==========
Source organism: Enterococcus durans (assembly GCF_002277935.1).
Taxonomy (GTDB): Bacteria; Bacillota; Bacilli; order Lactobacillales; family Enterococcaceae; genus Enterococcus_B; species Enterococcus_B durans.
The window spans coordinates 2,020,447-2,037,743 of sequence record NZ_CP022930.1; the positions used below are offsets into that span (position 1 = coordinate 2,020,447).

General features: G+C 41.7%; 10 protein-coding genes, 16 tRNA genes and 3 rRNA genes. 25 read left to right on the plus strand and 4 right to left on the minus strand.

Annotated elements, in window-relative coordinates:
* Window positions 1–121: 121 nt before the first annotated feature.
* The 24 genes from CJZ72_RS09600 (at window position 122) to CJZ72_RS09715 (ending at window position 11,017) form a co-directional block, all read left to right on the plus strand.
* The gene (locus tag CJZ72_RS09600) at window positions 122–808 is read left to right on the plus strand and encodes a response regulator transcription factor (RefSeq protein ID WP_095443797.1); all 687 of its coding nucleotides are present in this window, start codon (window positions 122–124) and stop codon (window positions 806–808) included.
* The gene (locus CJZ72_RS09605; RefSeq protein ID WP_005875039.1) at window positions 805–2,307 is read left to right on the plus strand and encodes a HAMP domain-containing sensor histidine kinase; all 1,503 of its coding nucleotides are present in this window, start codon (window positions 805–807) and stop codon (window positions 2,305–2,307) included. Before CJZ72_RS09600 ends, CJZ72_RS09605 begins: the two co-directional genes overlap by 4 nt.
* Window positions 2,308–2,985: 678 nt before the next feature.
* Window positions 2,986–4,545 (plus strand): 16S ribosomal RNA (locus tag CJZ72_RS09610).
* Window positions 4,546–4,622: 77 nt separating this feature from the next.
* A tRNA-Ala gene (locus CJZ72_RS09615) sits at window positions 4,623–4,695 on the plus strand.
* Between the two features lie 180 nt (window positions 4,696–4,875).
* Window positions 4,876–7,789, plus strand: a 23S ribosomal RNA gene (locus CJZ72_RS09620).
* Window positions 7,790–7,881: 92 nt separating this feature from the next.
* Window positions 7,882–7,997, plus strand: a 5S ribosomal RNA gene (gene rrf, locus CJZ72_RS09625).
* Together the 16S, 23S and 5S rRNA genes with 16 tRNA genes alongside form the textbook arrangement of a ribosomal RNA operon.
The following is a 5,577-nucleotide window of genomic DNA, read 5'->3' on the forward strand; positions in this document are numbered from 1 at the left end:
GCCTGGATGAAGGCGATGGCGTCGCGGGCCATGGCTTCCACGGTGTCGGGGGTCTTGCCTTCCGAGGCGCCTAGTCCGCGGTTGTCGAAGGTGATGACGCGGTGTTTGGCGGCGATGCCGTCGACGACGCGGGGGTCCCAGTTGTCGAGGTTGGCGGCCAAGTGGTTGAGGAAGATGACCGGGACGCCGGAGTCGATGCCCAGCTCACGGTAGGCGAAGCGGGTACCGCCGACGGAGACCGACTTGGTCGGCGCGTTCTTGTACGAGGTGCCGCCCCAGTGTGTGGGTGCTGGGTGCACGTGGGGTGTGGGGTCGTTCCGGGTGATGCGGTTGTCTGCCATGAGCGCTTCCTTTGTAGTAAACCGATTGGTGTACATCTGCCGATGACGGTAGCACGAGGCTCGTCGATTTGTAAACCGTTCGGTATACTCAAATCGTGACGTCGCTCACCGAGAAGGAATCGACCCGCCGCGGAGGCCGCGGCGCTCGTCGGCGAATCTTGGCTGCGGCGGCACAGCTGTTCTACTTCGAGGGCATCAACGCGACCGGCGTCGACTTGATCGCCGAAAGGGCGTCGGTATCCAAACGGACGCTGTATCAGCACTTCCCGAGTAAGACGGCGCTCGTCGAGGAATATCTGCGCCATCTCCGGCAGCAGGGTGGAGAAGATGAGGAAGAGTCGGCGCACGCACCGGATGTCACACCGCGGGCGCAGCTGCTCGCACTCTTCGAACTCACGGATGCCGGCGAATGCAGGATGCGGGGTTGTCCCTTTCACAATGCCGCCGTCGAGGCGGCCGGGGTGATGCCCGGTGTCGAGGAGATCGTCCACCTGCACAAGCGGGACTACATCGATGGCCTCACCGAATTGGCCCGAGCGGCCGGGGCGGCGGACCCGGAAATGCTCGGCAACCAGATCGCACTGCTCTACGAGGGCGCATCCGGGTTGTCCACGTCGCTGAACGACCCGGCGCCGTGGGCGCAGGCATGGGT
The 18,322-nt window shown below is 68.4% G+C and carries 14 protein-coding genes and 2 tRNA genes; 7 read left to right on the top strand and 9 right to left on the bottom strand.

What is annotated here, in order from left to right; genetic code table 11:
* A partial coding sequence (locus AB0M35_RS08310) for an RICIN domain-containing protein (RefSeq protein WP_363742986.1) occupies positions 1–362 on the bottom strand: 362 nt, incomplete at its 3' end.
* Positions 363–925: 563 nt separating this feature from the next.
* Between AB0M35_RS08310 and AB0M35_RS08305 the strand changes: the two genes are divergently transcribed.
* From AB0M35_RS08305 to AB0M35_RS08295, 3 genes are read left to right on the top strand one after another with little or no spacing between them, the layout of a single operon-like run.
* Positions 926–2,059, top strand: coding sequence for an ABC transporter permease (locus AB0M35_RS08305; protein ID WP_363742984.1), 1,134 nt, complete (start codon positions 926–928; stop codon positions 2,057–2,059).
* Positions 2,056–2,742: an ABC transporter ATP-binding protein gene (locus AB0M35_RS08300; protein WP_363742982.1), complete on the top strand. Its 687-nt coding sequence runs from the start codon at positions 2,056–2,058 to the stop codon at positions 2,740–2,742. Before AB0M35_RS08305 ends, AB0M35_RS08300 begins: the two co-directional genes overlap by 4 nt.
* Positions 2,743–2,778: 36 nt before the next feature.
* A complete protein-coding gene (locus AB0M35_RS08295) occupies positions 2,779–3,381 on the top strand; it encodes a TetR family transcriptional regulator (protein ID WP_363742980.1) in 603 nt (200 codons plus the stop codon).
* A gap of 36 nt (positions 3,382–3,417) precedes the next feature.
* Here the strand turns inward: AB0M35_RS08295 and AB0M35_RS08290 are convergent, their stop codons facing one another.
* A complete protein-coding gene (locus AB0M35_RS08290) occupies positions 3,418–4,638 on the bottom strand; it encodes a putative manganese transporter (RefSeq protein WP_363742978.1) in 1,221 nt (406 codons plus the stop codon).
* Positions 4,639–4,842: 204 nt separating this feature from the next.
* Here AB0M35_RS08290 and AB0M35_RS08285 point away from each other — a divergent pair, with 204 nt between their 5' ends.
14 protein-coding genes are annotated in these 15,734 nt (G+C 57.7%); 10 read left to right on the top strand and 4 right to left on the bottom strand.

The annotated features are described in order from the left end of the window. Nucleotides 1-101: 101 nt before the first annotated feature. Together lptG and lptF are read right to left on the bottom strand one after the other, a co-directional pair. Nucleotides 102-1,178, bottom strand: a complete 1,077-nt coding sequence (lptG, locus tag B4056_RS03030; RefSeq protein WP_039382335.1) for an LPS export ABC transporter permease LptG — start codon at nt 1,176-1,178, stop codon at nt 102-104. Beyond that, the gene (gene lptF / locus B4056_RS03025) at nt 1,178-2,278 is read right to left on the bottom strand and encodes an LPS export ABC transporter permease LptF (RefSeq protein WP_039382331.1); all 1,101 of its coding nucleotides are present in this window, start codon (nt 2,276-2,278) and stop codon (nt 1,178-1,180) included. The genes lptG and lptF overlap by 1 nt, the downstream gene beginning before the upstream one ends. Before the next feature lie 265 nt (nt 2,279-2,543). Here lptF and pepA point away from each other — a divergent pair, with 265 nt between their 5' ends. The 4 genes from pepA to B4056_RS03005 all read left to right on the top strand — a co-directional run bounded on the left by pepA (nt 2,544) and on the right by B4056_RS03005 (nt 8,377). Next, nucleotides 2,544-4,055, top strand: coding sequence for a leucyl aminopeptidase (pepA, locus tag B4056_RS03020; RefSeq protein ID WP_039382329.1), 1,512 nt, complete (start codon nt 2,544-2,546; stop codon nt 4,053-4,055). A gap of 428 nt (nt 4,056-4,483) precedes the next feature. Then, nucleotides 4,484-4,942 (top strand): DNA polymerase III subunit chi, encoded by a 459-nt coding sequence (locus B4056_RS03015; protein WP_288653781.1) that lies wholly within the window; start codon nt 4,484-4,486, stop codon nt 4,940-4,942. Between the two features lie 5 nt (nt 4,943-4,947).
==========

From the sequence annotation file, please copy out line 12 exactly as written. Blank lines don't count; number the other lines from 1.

* Window positions 4,546–4,622: 77 nt separating this feature from the next.